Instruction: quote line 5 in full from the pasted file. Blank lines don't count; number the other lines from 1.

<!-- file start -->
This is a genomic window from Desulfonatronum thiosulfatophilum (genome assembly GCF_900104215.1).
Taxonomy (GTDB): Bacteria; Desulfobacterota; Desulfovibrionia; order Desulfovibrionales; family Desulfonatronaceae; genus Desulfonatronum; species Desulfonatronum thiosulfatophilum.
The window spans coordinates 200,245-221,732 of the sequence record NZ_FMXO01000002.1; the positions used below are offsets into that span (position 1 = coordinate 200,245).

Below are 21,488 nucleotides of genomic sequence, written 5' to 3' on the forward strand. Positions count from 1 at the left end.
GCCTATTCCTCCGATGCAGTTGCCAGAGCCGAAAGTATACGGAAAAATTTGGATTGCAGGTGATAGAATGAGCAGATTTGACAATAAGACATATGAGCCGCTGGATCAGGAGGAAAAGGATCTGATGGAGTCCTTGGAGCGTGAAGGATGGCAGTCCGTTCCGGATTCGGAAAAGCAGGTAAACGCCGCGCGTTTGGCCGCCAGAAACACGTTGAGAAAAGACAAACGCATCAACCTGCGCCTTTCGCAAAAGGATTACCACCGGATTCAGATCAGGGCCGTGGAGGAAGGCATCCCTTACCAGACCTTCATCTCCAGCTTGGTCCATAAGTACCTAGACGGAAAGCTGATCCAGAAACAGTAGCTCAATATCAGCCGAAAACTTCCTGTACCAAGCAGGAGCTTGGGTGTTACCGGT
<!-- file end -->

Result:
GCCTATTCCTCCGATGCAGTTGCCAGAGCCGAAAGTATACGGAAAAATTTGGATTGCAGGTGATAGAATGAGCAGATTTGACAATAAGACATATGAGCCGCTGGATCAGGAGGAAAAGGATCTGATGGAGTCCTTGGAGCGTGAAGGATGGCAGTCCGTTCCGGATTCGGAAAAGCAGGTAAACGCCGCGCGTTTGGCCGCCAGAAACACGTTGAGAAAAGACAAACGCATCAACCTGCGCCTTTCGCAAAAGGATTACCACCGGATTCAGATCAGGGCCGTGGAGGAAGGCATCCCTTACCAGACCTTCATCTCCAGCTTGGTCCATAAGTACCTAGACGGAAAGCTGATCCAGAAACAGTAGCTCAATATCAGCCGAAAACTTCCTGTACCAAGCAGGAGCTTGGGTGTTACCGGT